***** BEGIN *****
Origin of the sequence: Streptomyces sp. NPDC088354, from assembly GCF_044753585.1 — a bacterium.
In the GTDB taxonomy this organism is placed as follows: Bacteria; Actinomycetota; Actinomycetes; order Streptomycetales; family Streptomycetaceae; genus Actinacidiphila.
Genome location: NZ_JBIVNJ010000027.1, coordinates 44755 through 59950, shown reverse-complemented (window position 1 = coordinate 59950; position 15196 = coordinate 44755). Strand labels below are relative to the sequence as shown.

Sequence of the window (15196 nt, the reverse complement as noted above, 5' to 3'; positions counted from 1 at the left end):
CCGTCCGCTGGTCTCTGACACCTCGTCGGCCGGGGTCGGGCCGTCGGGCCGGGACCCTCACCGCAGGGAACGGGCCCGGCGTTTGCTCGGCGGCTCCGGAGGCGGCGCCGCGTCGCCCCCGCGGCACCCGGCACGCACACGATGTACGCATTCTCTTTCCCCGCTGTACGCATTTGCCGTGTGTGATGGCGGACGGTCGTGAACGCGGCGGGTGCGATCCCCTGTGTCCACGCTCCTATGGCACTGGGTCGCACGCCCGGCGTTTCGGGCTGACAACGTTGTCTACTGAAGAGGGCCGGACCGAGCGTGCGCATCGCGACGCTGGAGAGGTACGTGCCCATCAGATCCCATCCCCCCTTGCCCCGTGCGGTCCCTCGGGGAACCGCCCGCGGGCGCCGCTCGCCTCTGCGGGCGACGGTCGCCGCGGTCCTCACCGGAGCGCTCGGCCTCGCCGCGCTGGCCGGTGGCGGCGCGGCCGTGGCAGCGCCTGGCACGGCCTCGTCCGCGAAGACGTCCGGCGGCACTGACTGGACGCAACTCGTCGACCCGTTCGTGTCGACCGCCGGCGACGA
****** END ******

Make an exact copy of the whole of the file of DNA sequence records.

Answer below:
Origin of the sequence: Streptomyces sp. NPDC088354, from assembly GCF_044753585.1 — a bacterium.
In the GTDB taxonomy this organism is placed as follows: Bacteria; Actinomycetota; Actinomycetes; order Streptomycetales; family Streptomycetaceae; genus Actinacidiphila.
Genome location: NZ_JBIVNJ010000027.1, coordinates 44755 through 59950, shown reverse-complemented (window position 1 = coordinate 59950; position 15196 = coordinate 44755). Strand labels below are relative to the sequence as shown.

Sequence of the window (15196 nt, the reverse complement as noted above, 5' to 3'; positions counted from 1 at the left end):
CCGTCCGCTGGTCTCTGACACCTCGTCGGCCGGGGTCGGGCCGTCGGGCCGGGACCCTCACCGCAGGGAACGGGCCCGGCGTTTGCTCGGCGGCTCCGGAGGCGGCGCCGCGTCGCCCCCGCGGCACCCGGCACGCACACGATGTACGCATTCTCTTTCCCCGCTGTACGCATTTGCCGTGTGTGATGGCGGACGGTCGTGAACGCGGCGGGTGCGATCCCCTGTGTCCACGCTCCTATGGCACTGGGTCGCACGCCCGGCGTTTCGGGCTGACAACGTTGTCTACTGAAGAGGGCCGGACCGAGCGTGCGCATCGCGACGCTGGAGAGGTACGTGCCCATCAGATCCCATCCCCCCTTGCCCCGTGCGGTCCCTCGGGGAACCGCCCGCGGGCGCCGCTCGCCTCTGCGGGCGACGGTCGCCGCGGTCCTCACCGGAGCGCTCGGCCTCGCCGCGCTGGCCGGTGGCGGCGCGGCCGTGGCAGCGCCTGGCACGGCCTCGTCCGCGAAGACGTCCGGCGGCACTGACTGGACGCAACTCGTCGACCCGTTCGTGTCGACCGCCGGCGACGA